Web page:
Tennessee Football Three Keys: Kentucky


The Tennessee Volunteers have scored just 14 points in their last five quarters. Their offense has looked stagnant and stale. Their offensive line has underperformed and been outworked. They need a spark to rejuvenate their offense heading into the final leg of the regular season. 

By Matt Zemek

In other words, they’re pretty much in the same boat as the team they will play this Saturday.

The Kentucky Wildcats did score 17 points against the Georgia Bulldogs this past Saturday, but most of those points were scored only after Georgia took a commanding lead. In previous weeks, Kentucky scored just 14 points against Vanderbilt and 15 points against Missouri and 14 against Texas A&M in an overtime game. In two of those three games, Kentucky scored just one offensive touchdown. It scored on a punt return against Mizzou and on a defensive touchdown against A&M.

This offense has been poor for most of the season. Tennessee is no worse on offense.

The defensive side of the ball is where Kentucky has the advantage… but if the Vols can exploit Kentucky’s limitations, they could still make this game a fight on Saturday.


The lunch-pail running of Benny Snell is Kentucky’s one formidable offensive component. The Wildcats can function well when Snell is eating up yards, chewing up clock, and putting quarterback Terry Wilson in second-and-manageable or third-and-short situations. As is the case with Florida and LSU, Kentucky does not have an offense in which the passing game can stand alone and carry the workload through a whole game. The running attack has to set up the passing game, or at the very least complement it.

Tennessee has to respond to that reality by placing an undeniable emphasis on taking away Snell and daring Wilson to make big plays in the passing game. This is not Alabama’s passing game which will step into Neyland Stadium. This is Kentucky’s. Tennessee will have to make special plays in this game… and they are more likely to come on defense than on offense. Baiting Wilson into throwing a huge interception is more likely to happen on third and 10 than on third and two. Smothering Snell on first and second down offers a reasonable path to success. Selling out against the run is not an unreasonable thing to do against Kentucky.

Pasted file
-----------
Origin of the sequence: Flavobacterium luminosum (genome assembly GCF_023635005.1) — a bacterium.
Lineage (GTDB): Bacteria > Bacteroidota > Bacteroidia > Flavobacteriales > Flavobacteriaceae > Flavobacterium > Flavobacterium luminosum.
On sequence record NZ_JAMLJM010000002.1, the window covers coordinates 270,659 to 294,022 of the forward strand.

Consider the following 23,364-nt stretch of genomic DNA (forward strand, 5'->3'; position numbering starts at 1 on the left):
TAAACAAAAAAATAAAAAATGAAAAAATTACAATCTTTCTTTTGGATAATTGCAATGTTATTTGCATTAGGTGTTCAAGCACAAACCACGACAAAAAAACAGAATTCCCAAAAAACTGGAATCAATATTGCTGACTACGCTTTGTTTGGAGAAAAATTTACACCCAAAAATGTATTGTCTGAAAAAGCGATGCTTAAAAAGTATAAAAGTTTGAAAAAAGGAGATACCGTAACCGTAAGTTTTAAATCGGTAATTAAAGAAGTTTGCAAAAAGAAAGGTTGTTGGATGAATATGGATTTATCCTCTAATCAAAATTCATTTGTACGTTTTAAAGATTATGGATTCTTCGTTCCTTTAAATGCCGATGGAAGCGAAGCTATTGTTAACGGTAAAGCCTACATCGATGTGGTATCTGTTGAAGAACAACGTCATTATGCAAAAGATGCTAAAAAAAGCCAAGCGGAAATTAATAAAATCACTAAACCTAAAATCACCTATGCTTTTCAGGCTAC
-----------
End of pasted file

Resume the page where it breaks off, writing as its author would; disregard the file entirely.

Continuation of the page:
Golfers refer to a short game as the collection of shots just off the green. Tennessee’s short game refers to screens, quick hitches, flat passes, slants, and other very simple quick-release throws which will reduce pressure on the Vols’ offensive line. Protecting that offensive line – reducing its level of responsibility – against Kentucky’s outstanding defense is something Jeremy Pruitt and his staff must try to achieve. Tennessee isn’t likely to get big plays against UK’s defense. Finding ways to get four or five yards with a quick pass or a screen could represent the best approach for the Vols, since it would be hard for Kentucky to collect many sacks against that kind of play selection.


Third down, on both sides, will be enormous in this game. You won’t see many big plays, so getting off the field (defense) or flipping field position (offense) will matter. Winning third downs fuels these goals.

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